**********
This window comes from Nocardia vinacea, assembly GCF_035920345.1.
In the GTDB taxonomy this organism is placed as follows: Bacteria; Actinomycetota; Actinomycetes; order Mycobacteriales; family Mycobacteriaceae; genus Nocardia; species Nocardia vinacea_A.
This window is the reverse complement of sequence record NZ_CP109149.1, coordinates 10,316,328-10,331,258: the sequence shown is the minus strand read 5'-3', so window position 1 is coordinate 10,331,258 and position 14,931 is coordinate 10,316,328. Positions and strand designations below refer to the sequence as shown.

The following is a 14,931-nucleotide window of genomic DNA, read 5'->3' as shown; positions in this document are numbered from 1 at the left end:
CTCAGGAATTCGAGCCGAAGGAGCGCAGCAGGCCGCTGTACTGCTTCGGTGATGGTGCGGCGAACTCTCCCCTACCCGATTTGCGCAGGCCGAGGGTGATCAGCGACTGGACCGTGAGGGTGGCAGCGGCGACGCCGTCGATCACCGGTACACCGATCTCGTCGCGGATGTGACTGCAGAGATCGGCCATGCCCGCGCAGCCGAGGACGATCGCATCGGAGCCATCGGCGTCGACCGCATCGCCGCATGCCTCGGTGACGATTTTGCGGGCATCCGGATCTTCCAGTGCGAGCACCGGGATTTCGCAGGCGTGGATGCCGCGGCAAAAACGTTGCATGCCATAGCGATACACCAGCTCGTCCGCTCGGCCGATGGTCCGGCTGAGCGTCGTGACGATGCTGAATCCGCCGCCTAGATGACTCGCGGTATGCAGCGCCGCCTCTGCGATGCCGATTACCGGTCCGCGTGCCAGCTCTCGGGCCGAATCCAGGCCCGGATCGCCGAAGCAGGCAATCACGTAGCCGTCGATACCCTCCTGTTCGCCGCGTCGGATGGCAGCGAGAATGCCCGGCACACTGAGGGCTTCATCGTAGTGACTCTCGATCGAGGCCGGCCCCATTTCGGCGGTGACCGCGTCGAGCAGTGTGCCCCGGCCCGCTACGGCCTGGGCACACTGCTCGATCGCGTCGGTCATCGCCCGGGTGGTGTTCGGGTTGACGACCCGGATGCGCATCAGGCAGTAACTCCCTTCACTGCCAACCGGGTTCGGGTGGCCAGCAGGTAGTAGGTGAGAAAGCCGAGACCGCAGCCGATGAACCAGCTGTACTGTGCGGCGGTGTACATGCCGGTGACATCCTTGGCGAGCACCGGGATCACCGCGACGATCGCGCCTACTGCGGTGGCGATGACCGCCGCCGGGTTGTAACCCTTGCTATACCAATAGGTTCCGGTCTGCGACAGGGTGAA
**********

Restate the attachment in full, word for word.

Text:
This window comes from Nocardia vinacea, assembly GCF_035920345.1.
In the GTDB taxonomy this organism is placed as follows: Bacteria; Actinomycetota; Actinomycetes; order Mycobacteriales; family Mycobacteriaceae; genus Nocardia; species Nocardia vinacea_A.
This window is the reverse complement of sequence record NZ_CP109149.1, coordinates 10,316,328-10,331,258: the sequence shown is the minus strand read 5'-3', so window position 1 is coordinate 10,331,258 and position 14,931 is coordinate 10,316,328. Positions and strand designations below refer to the sequence as shown.

The following is a 14,931-nucleotide window of genomic DNA, read 5'->3' as shown; positions in this document are numbered from 1 at the left end:
CTCAGGAATTCGAGCCGAAGGAGCGCAGCAGGCCGCTGTACTGCTTCGGTGATGGTGCGGCGAACTCTCCCCTACCCGATTTGCGCAGGCCGAGGGTGATCAGCGACTGGACCGTGAGGGTGGCAGCGGCGACGCCGTCGATCACCGGTACACCGATCTCGTCGCGGATGTGACTGCAGAGATCGGCCATGCCCGCGCAGCCGAGGACGATCGCATCGGAGCCATCGGCGTCGACCGCATCGCCGCATGCCTCGGTGACGATTTTGCGGGCATCCGGATCTTCCAGTGCGAGCACCGGGATTTCGCAGGCGTGGATGCCGCGGCAAAAACGTTGCATGCCATAGCGATACACCAGCTCGTCCGCTCGGCCGATGGTCCGGCTGAGCGTCGTGACGATGCTGAATCCGCCGCCTAGATGACTCGCGGTATGCAGCGCCGCCTCTGCGATGCCGATTACCGGTCCGCGTGCCAGCTCTCGGGCCGAATCCAGGCCCGGATCGCCGAAGCAGGCAATCACGTAGCCGTCGATACCCTCCTGTTCGCCGCGTCGGATGGCAGCGAGAATGCCCGGCACACTGAGGGCTTCATCGTAGTGACTCTCGATCGAGGCCGGCCCCATTTCGGCGGTGACCGCGTCGAGCAGTGTGCCCCGGCCCGCTACGGCCTGGGCACACTGCTCGATCGCGTCGGTCATCGCCCGGGTGGTGTTCGGGTTGACGACCCGGATGCGCATCAGGCAGTAACTCCCTTCACTGCCAACCGGGTTCGGGTGGCCAGCAGGTAGTAGGTGAGAAAGCCGAGACCGCAGCCGATGAACCAGCTGTACTGTGCGGCGGTGTACATGCCGGTGACATCCTTGGCGAGCACCGGGATCACCGCGACGATCGCGCCTACTGCGGTGGCGATGACCGCCGCCGGGTTGTAACCCTTGCTATACCAATAGGTTCCGGTCTGCGACAGGGTGAA